Yes I don't know the exact size of the team but we are still building out the team. So we're still interviewing and hiring and it's not to say that we're we are not leveraging our existing customer base. We have sold to existing HMS client that previously had not use either [indiscernible] so we have done that but and we will continue to drive those leads from our account management team but we're not done completing the build out of the sales team. With that said we did have a strong Q3 sales closing our contract closing quarter and as we said before for most of our PHM. Products particularly it’s a pretty fast from closing your contract to revenue generation, it may go lot up over time but it's a pretty fast implementation.

A - Jeff Sherman

Yes. And then I would just add our PHM products continue to be well received by our clients and prospects in the market, so we are optimistic about the growth potential for this service line given the breath of opportunities and what we consider to be a multi-billion market. In our care management product, we are up 30% year over year in the first 9 months of the year, so we are seeing traction here obviously smaller numbers but I think the three products combined, we believe there's a very good opportunity. Ellie as we came into risk ratification product we expected there was going to be a slower ramp as Bill noted we are getting some traction in state market which we knew was going to be a much longer sales process but getting more traction with Ellie and some winds we build momentum as we head into 2020.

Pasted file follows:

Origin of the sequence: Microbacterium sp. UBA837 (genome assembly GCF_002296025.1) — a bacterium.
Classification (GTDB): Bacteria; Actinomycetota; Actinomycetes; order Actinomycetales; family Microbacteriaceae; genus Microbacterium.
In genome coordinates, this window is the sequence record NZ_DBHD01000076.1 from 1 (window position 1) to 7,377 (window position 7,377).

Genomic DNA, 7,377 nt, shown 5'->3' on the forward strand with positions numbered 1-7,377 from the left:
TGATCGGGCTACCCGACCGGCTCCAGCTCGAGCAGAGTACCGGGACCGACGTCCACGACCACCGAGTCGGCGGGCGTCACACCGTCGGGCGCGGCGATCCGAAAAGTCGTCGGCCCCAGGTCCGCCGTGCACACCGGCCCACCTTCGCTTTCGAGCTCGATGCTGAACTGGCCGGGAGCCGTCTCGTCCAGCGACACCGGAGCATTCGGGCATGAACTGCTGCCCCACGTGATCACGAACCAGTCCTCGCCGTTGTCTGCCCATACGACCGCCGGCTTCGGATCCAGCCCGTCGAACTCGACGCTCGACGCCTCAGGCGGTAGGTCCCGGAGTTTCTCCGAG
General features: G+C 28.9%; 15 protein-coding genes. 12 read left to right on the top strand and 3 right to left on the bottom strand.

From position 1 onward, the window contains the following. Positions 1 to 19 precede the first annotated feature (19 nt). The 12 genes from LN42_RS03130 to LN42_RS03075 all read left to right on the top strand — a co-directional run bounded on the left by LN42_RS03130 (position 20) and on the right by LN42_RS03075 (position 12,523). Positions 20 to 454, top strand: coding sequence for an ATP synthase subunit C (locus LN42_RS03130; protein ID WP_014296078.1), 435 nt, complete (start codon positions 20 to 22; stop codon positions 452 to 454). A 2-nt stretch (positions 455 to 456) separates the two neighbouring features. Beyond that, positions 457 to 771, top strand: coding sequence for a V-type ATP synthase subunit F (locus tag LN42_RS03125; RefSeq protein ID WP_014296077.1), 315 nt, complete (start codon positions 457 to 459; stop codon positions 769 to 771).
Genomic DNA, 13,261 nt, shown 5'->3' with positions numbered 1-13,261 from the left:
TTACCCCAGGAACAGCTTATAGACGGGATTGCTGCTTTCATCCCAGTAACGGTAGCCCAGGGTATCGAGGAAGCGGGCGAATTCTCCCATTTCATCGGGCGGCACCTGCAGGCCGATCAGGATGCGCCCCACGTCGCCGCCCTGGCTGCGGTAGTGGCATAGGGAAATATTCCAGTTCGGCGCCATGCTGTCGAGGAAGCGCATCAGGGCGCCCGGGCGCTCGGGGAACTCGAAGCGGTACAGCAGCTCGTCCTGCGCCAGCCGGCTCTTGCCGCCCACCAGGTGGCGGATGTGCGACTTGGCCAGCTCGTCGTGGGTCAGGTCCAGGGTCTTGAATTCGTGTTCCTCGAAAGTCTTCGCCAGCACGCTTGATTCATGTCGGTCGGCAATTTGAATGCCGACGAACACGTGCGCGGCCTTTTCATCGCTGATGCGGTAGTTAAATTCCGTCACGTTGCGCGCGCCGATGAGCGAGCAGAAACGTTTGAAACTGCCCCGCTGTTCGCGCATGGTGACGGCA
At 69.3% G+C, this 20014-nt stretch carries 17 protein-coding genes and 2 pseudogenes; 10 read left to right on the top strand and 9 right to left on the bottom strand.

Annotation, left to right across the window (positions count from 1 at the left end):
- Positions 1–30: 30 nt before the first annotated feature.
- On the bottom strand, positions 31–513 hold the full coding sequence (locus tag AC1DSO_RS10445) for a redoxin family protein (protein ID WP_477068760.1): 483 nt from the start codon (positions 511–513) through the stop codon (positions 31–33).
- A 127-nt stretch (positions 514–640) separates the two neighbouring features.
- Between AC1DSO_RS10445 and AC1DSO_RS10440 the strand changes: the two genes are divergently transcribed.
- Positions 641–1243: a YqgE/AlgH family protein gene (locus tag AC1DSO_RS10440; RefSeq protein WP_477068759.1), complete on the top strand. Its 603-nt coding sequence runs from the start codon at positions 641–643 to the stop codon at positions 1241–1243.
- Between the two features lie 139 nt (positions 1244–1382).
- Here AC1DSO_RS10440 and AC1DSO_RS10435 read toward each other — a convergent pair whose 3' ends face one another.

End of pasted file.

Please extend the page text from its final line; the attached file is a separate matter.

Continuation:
Q - Ryan Daniels

Okay, thanks a lot guys.

Operator

Thank you. And our next question will come from a line of Matthew Gillmor from Baird. You may begin.

Q - Matthew Gilmour

Thanks for the question. I wanted to ask about the COB performance I appreciate you had a difficult comp this quarter, I think Bill also mentioned there were some payers that had some system issues processing the volume of the COB claims, I was hoping if you could provide some more details about what causes delays and was that specific to subset of payers or was it more of a broad based trend?

A - Bill Lucia